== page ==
Monday, September 1, 2008

Enumerations and Strings

It has been a while since my last post. Things get crazy at times. But, here is another bit of sample code for you to muse over. We will look at enumerations and strings.

In C#, an enumeration is NOT a string, nor can you define it to be one. An enumeration can be defined as any of a number of integer types. You can leave it as its default type...


public enum unspecifiedTypeEnum
{
one = 1, two, three,
}


In which case you get named 32 bit values. Or you can specify the type of the underlying value as byte, sbyte, ushort, short, uint, int, ulong or long...


public enum byteTypeEnum : byte
{
one = 1, two, three,
}
// or...
public enum ushortTypeEnum : ushort
{
one = 1, two, three,
}
// etc...


... But, you can't declare it as a string.

That doesn't mean you can't use strings at all. When I want to save data to a file for future reference, I like to make my enumerations human readable and store them in the file as human-readable. It would be a shame to use enumerations to write clear code only to store them as very cryptic values in my maintenance and configuration files. Getting the string representation given the enumeration name is easy. We just use the object.ToString() overloaded method. For enumerations, this returns the name of the value as a string...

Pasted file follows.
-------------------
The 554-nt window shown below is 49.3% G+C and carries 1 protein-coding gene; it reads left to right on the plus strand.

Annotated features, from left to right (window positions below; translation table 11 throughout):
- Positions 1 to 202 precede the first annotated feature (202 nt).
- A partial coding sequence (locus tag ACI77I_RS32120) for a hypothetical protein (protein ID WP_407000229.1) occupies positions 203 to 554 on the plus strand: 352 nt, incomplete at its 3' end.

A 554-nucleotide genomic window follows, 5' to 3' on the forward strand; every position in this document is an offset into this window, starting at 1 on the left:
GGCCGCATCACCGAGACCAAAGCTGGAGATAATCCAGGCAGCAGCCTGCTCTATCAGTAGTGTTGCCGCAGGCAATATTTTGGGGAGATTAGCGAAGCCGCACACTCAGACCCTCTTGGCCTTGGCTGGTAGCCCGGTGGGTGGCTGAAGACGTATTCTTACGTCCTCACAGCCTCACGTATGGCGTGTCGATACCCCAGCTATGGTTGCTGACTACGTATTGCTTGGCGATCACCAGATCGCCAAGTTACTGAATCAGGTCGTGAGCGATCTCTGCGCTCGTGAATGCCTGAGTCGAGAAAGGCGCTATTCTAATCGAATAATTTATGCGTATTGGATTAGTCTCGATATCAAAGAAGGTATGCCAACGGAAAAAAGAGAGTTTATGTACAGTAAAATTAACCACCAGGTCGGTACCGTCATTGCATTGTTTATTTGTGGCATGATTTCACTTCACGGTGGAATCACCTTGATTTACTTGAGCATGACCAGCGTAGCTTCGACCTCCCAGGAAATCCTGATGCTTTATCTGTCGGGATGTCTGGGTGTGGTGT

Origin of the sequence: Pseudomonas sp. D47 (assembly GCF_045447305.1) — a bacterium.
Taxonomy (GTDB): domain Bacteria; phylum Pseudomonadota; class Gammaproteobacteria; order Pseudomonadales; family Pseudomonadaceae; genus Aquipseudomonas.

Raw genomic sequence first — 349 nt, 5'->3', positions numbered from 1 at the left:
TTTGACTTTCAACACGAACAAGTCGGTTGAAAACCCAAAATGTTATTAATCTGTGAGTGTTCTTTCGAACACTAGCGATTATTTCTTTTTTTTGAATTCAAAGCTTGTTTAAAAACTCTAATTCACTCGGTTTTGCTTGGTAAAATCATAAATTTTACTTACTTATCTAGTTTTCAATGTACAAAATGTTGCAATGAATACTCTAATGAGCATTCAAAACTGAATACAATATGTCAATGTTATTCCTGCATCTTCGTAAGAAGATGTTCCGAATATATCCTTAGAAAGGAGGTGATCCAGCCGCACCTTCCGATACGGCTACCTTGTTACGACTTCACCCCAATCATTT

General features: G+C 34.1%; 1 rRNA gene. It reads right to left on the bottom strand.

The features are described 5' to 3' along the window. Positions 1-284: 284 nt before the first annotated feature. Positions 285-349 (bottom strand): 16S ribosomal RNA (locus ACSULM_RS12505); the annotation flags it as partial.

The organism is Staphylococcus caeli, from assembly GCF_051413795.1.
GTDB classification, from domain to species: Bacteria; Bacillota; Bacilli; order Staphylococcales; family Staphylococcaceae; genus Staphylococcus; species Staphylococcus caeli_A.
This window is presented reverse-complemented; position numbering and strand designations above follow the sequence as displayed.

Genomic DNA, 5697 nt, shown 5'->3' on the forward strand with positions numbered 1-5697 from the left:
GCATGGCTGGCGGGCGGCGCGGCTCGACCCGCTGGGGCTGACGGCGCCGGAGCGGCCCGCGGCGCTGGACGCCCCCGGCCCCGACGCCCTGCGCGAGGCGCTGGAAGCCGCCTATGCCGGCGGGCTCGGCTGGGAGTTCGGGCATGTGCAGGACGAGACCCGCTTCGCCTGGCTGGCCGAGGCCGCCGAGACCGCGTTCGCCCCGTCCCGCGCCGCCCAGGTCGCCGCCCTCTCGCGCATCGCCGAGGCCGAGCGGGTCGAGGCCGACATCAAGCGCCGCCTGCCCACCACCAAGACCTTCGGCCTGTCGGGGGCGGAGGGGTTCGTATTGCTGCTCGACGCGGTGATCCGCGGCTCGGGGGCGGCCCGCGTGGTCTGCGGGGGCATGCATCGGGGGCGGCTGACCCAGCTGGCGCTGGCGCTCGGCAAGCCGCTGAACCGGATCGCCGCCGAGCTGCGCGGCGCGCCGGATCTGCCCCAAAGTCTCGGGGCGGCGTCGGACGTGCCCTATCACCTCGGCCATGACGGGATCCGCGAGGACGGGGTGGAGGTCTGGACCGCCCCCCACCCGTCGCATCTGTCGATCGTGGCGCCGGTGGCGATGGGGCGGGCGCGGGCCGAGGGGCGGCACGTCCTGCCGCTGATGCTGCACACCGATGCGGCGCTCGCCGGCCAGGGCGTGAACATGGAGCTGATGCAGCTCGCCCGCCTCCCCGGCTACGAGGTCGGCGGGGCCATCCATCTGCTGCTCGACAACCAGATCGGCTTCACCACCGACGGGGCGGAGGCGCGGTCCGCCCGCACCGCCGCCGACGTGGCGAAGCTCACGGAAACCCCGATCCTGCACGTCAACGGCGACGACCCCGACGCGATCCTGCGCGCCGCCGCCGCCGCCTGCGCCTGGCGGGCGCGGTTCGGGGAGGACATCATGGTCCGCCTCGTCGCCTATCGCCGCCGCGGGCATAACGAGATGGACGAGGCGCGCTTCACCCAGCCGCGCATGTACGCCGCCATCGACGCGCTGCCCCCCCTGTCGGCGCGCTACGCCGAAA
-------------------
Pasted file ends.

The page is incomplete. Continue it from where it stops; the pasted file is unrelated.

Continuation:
public enum Animals { cat, mouse, bird, dog, }
//....

Animals myAnimal = Animals.cat;
Console.WriteLine("CurrentAnimal={0}",myAnimal.ToString());


When I load a configuration value back in to my program, I would want to work with the value as the original enumeration type. That's a little trickier, but with the help of "reflection", it can be done. This little routine shows how...


using System.Reflection;
// ...

Animals FromString(string animal)
{
Type t = typeof(Animals);
FieldInfo[] fi = t.GetFields();

try
{
foreach (FieldInfo f in fi)
{
if (f.Name.Equals(animal))
{
return (Animals)f.GetRawConstantValue();
}
}
}
catch
{
}
throw new Exception("Not an Animal");
}

Actually, it's not so tricky. A reader (thankyou Paul) pointed me to the "static" Enum functions which do much of the hard work for you. The function above can be more simply written as...

Animals FromString(string animal)
{
try
{
return (Animals)Enum.Parse(typeof(Animals), animal);
}
catch (ArgumentException ex)
{
throw new Exception("(" + animal + ")" is not in the Animals enumeration.",ex);
}
}